New York City’s Chinatown and Little Italy Historic District was listed on the State and National Registers of Historic Places in February 2010 as being nationally significant in the history of immigration. The project’s success was due to the inspired leadership of the sponsor, the Two Bridges Neighborhood Council; exemplary scholarship of their consultant – architectural historian Kerri Culhane; and the support of Chinese-American and Italian-American organizations. Key to the process was educating the public about the significance of two ethnic groups whose 150 years of interwoven immigrant experiences had been previously overlooked. This nomination has proven to be a catalyst for a planning process aimed at enhancing economic development opportunities while respecting the important history of these neighborhoods.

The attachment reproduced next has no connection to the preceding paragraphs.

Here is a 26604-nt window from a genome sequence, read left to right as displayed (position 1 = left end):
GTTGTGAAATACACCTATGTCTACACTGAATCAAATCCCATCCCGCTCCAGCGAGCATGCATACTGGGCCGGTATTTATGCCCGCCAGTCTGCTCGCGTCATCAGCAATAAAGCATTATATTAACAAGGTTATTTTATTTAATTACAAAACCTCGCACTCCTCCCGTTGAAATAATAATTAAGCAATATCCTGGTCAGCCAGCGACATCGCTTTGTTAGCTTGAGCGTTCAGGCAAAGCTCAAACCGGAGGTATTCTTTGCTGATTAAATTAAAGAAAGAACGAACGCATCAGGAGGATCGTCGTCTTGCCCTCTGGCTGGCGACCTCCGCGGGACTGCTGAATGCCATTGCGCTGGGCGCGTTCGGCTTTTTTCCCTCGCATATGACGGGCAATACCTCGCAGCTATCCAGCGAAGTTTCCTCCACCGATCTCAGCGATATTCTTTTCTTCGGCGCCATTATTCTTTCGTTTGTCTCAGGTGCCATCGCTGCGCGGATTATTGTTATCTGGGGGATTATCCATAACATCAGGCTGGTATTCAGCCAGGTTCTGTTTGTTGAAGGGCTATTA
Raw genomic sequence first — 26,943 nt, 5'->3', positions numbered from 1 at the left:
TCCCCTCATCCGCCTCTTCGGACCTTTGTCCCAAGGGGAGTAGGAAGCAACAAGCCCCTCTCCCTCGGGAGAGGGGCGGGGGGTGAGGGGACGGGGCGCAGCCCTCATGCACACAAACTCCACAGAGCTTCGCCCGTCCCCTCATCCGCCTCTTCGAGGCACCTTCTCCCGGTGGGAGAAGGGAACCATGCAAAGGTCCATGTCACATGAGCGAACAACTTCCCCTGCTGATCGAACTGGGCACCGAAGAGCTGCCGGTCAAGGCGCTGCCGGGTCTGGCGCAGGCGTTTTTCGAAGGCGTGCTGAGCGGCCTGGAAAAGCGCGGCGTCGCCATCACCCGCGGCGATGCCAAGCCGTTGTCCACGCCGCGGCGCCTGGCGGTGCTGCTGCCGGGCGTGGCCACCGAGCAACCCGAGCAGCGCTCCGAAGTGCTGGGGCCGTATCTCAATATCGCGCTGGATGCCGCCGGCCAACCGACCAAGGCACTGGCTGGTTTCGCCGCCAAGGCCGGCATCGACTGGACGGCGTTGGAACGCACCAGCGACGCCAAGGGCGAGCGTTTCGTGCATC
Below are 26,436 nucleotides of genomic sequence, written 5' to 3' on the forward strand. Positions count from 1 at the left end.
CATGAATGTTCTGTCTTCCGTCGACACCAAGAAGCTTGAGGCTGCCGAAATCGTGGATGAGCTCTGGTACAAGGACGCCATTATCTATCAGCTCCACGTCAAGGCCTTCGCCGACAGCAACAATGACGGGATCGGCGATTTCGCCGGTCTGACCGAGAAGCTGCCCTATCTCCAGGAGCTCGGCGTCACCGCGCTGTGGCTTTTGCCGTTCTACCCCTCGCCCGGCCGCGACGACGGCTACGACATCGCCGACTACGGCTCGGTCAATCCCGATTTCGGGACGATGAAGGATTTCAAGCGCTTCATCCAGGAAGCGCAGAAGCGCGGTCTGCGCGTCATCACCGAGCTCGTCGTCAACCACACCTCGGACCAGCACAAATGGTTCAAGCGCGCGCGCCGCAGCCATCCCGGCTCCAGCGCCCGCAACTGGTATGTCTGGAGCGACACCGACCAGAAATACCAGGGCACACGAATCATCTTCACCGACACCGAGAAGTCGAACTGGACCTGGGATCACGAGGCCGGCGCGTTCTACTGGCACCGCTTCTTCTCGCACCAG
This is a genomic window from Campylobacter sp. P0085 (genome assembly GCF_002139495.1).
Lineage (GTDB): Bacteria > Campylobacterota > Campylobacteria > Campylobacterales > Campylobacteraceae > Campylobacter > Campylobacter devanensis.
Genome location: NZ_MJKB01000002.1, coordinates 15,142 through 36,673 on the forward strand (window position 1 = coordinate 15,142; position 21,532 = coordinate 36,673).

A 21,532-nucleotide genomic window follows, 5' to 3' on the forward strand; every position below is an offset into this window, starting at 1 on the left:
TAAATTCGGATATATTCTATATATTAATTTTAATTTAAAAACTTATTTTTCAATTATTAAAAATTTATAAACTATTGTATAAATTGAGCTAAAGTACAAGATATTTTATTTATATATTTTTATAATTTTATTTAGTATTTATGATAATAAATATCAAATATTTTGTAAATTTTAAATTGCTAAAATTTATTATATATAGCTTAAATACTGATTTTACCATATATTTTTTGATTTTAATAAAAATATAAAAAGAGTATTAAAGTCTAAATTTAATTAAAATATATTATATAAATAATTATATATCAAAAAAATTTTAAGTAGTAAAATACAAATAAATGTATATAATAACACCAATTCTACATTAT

PROJECT ACHIEVEMENT:

The Montour House, Village of Montour Falls, Schuyler County, 1850

For Outstanding Adaptive Use and Commitment to Community Revitalization

Presented to: Bruce Nelson, Nelson Development, Village of Montour Falls and Schuyler County Partners for Economic Development

Set in motion by a Restore New York grant and assistance from the Schuyler County Partners for Economic Development (SCOPED), the Village of Montour Falls hired developer Bruce Nelson to bring the 1850 Montour House back to life. Nelson, of Nelson Development in Vestal, worked closely with SHPO staff to determine the best approach to adapting the former hotel for apartments and commercial spaces while adhering to historic preservation standards. Over 20 years of neglect had caused severe water damage and other deterioration, and the village was in danger of losing the central landmark. A mason employed on the job for 18 months and a millwright who restored 118 historic wood windows were joined by other team members who restored and replaced decorative plaster elements. The project fulfilled the Village’s goals of attracting new and long-time residents as tenants, and helped inspired other local rehabilitation projects.